Doomed Chinese space lab Tiangong-1 meets watery grave in Pacific

  • Doomed Chinese space lab Tiangong-1 meets watery grave in Pacific

Doomed Chinese space lab Tiangong-1 meets watery grave in Pacific

A second space lab, Tiangong-2, was launched in 2016.

Tiangong-1 reentered Earth's atmosphere at about 5:16 p.m. "The Tiangong-1 space lab re-entered Earth's atmosphere Monday morning, landing in the middle of the South Pacific". As noted by the experts from Aerospace Corporation, the probability of falling on the head of the space debris is equal to one accident per trillion.

In a statement posted online, the China Manned Space Agency said the results of analysis and tracking by the Beijing Aerospace Control Center and other Chinese space organizations showed that re-entry took place at 8:15 am and that most of the spacecraft burned up in the process. "Most of the parts burnt up and disappeared", Geng said adding that China kept the United Nations space agency informed about the situation.

While Tiangong-1 is considered to be large enough to cause damage in case of an uncontrolled re-entry, historically, it certainly does not make it to the list of the biggest uncontrolled object re-entries.

"Although Tiangong-1 was only a transitional platform between the spaceship and space station, it's a key step for China to acquire the spacecraft docking technology, and it demonstrated the possibility of long-time space residence for the Chinese", said Bai Ruixue, a former space journalist and now CEO of a company focusing on public understanding of space science.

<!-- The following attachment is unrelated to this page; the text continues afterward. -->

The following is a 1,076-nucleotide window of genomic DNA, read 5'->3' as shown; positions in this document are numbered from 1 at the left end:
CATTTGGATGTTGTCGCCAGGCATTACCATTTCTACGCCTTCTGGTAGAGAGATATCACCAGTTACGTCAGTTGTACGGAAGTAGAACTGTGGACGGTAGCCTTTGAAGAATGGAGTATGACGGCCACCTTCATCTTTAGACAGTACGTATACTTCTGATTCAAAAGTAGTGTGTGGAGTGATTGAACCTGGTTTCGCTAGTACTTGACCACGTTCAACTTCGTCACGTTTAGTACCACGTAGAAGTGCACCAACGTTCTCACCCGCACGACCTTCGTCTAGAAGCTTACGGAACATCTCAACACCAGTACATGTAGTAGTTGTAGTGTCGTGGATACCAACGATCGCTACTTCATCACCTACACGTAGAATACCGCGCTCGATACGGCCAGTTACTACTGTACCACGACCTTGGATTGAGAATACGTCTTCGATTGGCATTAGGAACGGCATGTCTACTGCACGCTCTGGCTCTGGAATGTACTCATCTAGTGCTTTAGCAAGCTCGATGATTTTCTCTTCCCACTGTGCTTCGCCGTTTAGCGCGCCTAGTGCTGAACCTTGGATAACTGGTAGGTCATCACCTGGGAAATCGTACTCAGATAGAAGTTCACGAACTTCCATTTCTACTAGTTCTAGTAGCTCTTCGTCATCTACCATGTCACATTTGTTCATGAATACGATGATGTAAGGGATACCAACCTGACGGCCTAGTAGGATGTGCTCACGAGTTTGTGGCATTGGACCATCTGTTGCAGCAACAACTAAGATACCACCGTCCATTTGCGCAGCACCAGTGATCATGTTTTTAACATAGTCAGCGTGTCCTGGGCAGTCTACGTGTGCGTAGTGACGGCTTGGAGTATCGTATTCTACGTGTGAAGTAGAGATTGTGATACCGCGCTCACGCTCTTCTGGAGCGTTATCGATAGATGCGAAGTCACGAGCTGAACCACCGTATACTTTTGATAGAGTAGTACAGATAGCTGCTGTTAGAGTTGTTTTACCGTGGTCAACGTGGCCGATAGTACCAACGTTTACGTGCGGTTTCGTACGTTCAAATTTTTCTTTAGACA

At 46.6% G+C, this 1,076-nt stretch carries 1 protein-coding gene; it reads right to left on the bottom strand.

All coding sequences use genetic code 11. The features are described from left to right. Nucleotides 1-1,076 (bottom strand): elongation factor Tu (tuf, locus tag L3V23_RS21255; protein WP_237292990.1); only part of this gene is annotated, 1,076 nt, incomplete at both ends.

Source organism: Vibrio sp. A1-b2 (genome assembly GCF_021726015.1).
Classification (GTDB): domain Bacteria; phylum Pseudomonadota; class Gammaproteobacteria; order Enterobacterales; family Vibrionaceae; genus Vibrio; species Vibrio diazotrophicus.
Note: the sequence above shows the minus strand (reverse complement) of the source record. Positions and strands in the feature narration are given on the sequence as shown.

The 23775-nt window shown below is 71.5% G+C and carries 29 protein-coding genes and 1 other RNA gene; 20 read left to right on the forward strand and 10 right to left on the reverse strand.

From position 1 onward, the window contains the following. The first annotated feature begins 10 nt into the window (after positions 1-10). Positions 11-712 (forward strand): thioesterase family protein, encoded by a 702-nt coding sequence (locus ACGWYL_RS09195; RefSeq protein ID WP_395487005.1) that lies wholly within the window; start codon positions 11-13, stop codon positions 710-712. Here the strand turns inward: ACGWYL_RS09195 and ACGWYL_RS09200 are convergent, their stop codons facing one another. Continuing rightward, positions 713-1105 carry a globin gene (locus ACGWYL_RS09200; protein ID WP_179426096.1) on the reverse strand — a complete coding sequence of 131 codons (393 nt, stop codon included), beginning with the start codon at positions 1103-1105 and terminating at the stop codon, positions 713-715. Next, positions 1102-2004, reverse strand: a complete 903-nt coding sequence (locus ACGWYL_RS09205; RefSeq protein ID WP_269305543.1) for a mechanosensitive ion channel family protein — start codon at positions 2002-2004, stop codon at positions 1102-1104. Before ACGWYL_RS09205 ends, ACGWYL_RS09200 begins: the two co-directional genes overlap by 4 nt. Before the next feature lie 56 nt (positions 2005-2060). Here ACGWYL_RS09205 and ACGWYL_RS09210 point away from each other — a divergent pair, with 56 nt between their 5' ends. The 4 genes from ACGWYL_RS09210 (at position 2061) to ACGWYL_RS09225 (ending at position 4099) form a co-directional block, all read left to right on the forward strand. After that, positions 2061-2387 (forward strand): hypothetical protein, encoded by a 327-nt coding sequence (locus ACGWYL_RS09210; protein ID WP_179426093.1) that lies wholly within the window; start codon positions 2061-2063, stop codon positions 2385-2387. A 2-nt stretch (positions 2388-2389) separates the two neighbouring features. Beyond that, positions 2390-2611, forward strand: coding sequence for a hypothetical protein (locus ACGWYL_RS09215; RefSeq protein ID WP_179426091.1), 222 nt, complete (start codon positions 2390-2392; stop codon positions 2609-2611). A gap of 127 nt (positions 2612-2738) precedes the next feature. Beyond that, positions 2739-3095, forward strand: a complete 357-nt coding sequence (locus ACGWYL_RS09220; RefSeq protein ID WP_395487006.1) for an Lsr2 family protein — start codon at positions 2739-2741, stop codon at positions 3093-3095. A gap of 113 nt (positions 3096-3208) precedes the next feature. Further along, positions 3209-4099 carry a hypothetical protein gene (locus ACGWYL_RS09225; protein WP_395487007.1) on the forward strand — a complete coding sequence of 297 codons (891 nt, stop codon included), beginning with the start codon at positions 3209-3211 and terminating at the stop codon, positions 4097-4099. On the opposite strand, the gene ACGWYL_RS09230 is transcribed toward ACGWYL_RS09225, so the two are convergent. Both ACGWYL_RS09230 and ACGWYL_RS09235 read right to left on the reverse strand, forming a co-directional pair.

"Most likely the debris is in the ocean, and even if people stumbled over it, it would just look like rubbish in the ocean and be spread over a huge area of thousands of square kilometers", Tucker said.

Such a practice, frowned upon in the worldwide space community, has been written off as a major blot on China's space program.

The literal fall of Tiangong-1 has always been tracked and anticipated, first noticed by an amateur satellite tracker in 2016, months before the Chinese government acknowledged that their space lab would come crashing back down from its uncontrolled orbit.

Tiangong, which means "heavenly palace", stopped communicating with Chinese officials in March of 2016. It was created to accommodate 2 astronauts and teams visited the station in 2012 and 2013 respectively.

For the past few weeks the fate of Tiangong-1 has provided some drama.

Since the loss of contact, Tiangong-1's orbit slowly decayed.

And what goes into lower Earth orbit pretty much always comes down.

When Tiangong-1 hit the atmosphere, it was most likely traveling at about 17,000 miles per hour.